Elbow Injuries

There are several fractures that occur around the elbow. Most of them occur when a child falls from a height, like the monkey bars. Unfortunately, many fractures that occur near the elbow require surgery because of one of  two reasons:

  • The fracture pieces are very separated from each other and would heal poorly if left in this position.
  • The fracture crosses into the elbow joint and the bones need to be aligned as perfectly as possible to prevent future arthritis.

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Elbow Anatomy

Injuries around the elbow are frequent in children, and can involve any of three bones. These are the humerus, which is the upper arm bone, or the radius or ulna, which are the two bones of the forearm. In young children, the elbow joint is largely cartilage, which can make injuries difficult to detect on x-ray. The elbow has a number of growth centers that may be injured in various fractures. These growth centers ossify, or turn to bone, as a child grows and matures, which can make the elbow x-rays of children of different ages look very different, and can further complicate proper diagnosis of elbow injuries. Below is a normal xray of a 9 year old boy demonstrating the three bones that make up the elbow joint.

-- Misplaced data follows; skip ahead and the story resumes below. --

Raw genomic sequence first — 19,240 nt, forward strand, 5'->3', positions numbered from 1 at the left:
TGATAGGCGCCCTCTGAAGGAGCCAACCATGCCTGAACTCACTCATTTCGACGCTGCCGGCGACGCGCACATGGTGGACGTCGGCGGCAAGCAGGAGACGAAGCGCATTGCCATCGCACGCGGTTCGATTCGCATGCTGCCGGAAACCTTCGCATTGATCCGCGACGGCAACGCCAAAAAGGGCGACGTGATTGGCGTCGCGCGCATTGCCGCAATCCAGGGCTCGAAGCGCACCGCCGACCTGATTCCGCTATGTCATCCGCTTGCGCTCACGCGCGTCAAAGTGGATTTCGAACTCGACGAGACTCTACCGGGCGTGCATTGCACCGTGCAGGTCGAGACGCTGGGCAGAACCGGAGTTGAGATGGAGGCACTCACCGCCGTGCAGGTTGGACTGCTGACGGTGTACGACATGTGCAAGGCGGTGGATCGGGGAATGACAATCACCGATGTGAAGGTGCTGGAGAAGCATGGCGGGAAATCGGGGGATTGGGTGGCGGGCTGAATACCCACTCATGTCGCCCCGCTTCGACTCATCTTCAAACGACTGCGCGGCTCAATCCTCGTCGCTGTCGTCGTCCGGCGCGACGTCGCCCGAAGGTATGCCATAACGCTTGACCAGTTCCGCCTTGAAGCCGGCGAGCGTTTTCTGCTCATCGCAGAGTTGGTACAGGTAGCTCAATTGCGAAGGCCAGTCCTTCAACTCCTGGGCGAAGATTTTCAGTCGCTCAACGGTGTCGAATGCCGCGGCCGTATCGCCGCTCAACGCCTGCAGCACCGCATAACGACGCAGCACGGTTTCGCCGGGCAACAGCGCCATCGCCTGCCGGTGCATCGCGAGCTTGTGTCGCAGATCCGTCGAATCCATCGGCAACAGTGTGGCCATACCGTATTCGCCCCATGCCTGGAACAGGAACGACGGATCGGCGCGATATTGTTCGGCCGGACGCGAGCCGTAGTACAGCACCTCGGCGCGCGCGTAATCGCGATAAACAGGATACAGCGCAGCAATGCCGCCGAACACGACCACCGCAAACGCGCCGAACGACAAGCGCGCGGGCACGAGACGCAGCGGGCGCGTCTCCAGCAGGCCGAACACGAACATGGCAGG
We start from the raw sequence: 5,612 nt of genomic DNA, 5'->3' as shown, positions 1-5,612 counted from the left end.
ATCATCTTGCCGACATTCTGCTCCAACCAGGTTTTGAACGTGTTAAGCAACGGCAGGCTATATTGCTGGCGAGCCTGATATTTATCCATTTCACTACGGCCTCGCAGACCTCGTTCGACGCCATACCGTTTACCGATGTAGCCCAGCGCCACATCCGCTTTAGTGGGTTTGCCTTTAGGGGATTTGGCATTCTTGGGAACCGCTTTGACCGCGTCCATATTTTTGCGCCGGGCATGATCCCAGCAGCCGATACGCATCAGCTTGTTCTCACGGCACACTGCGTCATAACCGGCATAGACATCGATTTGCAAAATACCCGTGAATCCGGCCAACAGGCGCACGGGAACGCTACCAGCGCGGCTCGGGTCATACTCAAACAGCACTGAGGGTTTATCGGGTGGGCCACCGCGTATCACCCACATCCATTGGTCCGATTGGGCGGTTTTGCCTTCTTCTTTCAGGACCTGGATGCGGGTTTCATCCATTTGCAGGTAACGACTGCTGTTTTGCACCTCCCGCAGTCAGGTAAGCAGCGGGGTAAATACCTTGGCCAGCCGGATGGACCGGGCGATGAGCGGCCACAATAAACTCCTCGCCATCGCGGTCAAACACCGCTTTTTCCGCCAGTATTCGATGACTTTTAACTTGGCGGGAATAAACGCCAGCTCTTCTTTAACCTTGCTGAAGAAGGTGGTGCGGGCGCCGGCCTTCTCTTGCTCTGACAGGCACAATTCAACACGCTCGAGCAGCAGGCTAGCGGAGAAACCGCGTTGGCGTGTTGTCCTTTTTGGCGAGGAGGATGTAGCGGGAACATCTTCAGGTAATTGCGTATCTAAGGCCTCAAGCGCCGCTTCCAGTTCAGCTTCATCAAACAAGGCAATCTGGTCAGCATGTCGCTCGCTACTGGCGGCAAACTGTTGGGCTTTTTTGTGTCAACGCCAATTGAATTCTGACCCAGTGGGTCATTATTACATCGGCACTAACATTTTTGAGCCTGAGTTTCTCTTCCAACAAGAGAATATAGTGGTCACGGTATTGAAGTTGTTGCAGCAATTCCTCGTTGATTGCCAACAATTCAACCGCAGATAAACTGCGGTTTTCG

Common Elbow Injuries


Supracondylar Humerus Fractures

These fractures are some of the most common fractures in children and account for over half of the fractures around the elbow alone. The break, or fracture, occurs just above the elbow joint, through the humerus. Read more.

Lateral Condyle Fractures

Lateral Condyle fractures are a common type of elbow injury in children. They account for 17-20% of elbow fractures in children and commonly are due to a fall on an outstretched hand. Read more.

Medial Epicondyle Fractures

Medial Epicondyle fractures are another common type of elbow fracture seen in children.  The inside portion of the elbow is injured, frequently due to a fall on an outstretched hand. Read more.


Elbow Dislocations

Elbow dislocations account for about 3-6% of pediatric elbow injuries. The injury occurs when the joint between the ulna and humerus comes out of place, and most commonly occurs due to a fall on an outstretched hand. Read more.

Radial Head & Neck Fractures

Radial neck fractures account for about 1-5% elbow injuries in children. They usually occur in children around 9-10 years old, and occur equally as often in boys and girls. Read more.

Nursemaid's Elbow

Nursemaid’s Elbow is a common elbow injury seen in children around 2-5 years old. Caused by sudden pull on the child’s arm, symptoms include the child carrying the arm with the elbow slightly bend with the palm down. Read more.